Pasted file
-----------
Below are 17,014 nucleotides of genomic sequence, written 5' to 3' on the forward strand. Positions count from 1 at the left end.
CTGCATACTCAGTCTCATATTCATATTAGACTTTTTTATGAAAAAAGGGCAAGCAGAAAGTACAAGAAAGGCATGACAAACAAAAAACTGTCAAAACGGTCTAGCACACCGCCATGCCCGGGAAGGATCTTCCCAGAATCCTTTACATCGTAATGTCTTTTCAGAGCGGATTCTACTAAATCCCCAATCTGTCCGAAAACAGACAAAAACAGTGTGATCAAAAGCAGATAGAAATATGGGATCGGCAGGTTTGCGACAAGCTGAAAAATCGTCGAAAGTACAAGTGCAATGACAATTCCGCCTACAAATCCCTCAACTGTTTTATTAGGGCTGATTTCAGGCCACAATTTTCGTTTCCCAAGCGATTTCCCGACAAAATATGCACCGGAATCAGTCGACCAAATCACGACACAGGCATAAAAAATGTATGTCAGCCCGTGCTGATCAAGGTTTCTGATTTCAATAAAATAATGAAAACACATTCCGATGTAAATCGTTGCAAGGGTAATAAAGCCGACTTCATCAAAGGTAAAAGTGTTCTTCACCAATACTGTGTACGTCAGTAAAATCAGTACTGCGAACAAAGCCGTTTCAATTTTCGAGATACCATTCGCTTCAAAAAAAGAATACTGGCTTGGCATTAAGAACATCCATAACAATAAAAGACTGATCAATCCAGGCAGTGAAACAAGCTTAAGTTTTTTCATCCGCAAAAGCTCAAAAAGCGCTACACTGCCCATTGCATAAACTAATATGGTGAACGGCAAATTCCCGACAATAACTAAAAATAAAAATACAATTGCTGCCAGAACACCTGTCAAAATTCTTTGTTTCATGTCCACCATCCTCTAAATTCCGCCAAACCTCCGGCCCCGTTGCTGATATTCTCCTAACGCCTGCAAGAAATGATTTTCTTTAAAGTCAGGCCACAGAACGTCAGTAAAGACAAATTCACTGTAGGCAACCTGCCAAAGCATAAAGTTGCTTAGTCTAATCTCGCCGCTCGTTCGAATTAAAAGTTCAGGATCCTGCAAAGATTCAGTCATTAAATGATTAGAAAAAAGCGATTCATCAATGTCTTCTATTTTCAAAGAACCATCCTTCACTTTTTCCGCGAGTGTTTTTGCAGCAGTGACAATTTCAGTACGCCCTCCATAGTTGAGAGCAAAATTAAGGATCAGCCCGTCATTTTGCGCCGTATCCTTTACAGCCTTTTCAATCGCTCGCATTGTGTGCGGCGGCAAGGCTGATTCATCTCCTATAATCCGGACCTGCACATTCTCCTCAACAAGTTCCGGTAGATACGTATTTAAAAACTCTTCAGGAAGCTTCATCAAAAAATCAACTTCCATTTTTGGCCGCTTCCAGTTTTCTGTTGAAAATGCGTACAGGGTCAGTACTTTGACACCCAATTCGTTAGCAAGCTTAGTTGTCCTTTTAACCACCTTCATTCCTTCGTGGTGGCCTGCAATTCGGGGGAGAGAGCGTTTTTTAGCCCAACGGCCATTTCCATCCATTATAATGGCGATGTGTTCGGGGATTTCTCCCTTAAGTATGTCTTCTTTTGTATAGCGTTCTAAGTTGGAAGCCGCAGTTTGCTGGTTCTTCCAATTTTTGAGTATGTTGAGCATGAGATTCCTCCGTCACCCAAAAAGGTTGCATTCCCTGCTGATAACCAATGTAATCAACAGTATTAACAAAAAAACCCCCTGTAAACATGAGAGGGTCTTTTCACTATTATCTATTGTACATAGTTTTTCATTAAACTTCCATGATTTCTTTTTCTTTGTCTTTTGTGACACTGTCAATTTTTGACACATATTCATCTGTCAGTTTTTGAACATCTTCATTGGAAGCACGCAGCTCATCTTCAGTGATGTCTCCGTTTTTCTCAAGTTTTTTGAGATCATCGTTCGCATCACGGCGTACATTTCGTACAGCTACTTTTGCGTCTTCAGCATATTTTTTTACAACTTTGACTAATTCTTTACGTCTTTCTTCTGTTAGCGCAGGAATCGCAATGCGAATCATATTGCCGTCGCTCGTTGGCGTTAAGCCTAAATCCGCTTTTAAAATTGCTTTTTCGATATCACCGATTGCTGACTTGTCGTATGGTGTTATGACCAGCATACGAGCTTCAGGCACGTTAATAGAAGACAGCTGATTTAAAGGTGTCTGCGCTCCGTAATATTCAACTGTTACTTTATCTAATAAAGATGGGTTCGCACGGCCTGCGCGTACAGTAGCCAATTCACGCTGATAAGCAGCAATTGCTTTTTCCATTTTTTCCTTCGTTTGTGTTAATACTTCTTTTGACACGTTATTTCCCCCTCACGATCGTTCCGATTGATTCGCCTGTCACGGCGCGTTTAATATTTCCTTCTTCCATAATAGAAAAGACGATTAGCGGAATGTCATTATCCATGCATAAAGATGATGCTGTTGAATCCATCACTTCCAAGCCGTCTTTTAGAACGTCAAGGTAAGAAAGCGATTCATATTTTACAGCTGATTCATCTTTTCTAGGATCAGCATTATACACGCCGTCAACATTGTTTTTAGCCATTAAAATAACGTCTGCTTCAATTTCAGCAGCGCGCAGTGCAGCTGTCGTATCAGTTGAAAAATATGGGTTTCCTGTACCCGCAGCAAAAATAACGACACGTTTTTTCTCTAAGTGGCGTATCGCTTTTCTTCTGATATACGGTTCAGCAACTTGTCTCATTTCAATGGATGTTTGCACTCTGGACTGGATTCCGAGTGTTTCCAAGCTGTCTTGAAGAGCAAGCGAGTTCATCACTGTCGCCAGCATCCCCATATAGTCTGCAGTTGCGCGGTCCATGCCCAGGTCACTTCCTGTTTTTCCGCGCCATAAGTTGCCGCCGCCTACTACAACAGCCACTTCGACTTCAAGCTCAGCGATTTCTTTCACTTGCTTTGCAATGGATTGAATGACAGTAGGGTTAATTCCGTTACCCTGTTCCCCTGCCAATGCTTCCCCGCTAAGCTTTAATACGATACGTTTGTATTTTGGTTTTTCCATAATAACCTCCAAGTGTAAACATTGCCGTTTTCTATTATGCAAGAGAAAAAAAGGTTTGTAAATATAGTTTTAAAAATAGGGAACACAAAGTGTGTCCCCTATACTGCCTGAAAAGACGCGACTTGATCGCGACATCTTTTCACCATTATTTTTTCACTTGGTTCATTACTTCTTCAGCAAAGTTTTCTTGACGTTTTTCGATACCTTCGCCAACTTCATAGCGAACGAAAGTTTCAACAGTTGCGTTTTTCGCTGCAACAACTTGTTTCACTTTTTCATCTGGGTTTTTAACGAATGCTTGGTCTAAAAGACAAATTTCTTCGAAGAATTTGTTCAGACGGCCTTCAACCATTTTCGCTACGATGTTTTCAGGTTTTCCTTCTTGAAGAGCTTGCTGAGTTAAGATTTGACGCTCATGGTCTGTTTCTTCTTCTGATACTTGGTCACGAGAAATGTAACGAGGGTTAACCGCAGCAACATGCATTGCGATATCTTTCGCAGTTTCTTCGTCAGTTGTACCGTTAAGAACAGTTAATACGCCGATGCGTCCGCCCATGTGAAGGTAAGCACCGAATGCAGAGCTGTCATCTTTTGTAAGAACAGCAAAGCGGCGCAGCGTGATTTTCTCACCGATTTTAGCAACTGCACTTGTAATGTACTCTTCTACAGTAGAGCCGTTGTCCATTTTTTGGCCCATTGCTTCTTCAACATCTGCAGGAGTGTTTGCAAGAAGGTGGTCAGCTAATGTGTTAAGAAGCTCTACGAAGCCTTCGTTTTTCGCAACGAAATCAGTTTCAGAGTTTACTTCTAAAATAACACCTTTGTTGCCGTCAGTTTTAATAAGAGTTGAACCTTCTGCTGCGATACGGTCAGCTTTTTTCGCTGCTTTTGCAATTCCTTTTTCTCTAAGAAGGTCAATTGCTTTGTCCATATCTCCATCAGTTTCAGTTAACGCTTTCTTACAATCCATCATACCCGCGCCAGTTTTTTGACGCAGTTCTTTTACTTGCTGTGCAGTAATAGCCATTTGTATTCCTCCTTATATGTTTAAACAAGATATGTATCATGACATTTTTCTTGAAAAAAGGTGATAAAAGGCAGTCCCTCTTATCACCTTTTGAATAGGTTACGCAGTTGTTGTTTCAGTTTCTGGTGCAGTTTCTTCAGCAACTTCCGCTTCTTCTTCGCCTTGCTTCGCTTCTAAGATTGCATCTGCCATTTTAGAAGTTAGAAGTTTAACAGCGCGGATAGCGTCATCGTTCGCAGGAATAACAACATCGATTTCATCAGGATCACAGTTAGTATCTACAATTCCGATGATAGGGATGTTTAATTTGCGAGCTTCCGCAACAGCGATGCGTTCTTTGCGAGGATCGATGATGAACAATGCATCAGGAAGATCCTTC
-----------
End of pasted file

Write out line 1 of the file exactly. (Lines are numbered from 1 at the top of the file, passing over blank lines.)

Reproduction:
Below are 17,014 nucleotides of genomic sequence, written 5' to 3' on the forward strand. Positions count from 1 at the left end.